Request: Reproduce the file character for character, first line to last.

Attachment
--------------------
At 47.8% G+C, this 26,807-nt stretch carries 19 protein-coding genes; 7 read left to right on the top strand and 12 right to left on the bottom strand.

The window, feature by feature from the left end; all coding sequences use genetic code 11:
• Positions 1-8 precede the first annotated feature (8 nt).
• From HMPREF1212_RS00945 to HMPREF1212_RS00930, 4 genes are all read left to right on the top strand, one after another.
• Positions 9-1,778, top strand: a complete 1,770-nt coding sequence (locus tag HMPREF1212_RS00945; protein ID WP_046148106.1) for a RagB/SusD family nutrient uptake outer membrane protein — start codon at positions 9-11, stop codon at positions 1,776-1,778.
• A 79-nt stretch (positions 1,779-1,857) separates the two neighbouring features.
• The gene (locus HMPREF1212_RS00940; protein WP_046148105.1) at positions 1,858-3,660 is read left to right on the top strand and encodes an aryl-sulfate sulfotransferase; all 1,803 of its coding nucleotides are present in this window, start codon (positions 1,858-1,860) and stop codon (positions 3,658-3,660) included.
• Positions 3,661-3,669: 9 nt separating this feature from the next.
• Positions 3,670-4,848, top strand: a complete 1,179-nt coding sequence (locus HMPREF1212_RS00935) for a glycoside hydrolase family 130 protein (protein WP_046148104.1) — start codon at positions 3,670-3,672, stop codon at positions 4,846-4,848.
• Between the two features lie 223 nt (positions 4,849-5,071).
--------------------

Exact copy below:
At 47.8% G+C, this 26,807-nt stretch carries 19 protein-coding genes; 7 read left to right on the top strand and 12 right to left on the bottom strand.

The window, feature by feature from the left end; all coding sequences use genetic code 11:
• Positions 1-8 precede the first annotated feature (8 nt).
• From HMPREF1212_RS00945 to HMPREF1212_RS00930, 4 genes are all read left to right on the top strand, one after another.
• Positions 9-1,778, top strand: a complete 1,770-nt coding sequence (locus tag HMPREF1212_RS00945; protein ID WP_046148106.1) for a RagB/SusD family nutrient uptake outer membrane protein — start codon at positions 9-11, stop codon at positions 1,776-1,778.
• A 79-nt stretch (positions 1,779-1,857) separates the two neighbouring features.
• The gene (locus HMPREF1212_RS00940; protein WP_046148105.1) at positions 1,858-3,660 is read left to right on the top strand and encodes an aryl-sulfate sulfotransferase; all 1,803 of its coding nucleotides are present in this window, start codon (positions 1,858-1,860) and stop codon (positions 3,658-3,660) included.
• Positions 3,661-3,669: 9 nt separating this feature from the next.
• Positions 3,670-4,848, top strand: a complete 1,179-nt coding sequence (locus HMPREF1212_RS00935) for a glycoside hydrolase family 130 protein (protein WP_046148104.1) — start codon at positions 3,670-3,672, stop codon at positions 4,846-4,848.
• Between the two features lie 223 nt (positions 4,849-5,071).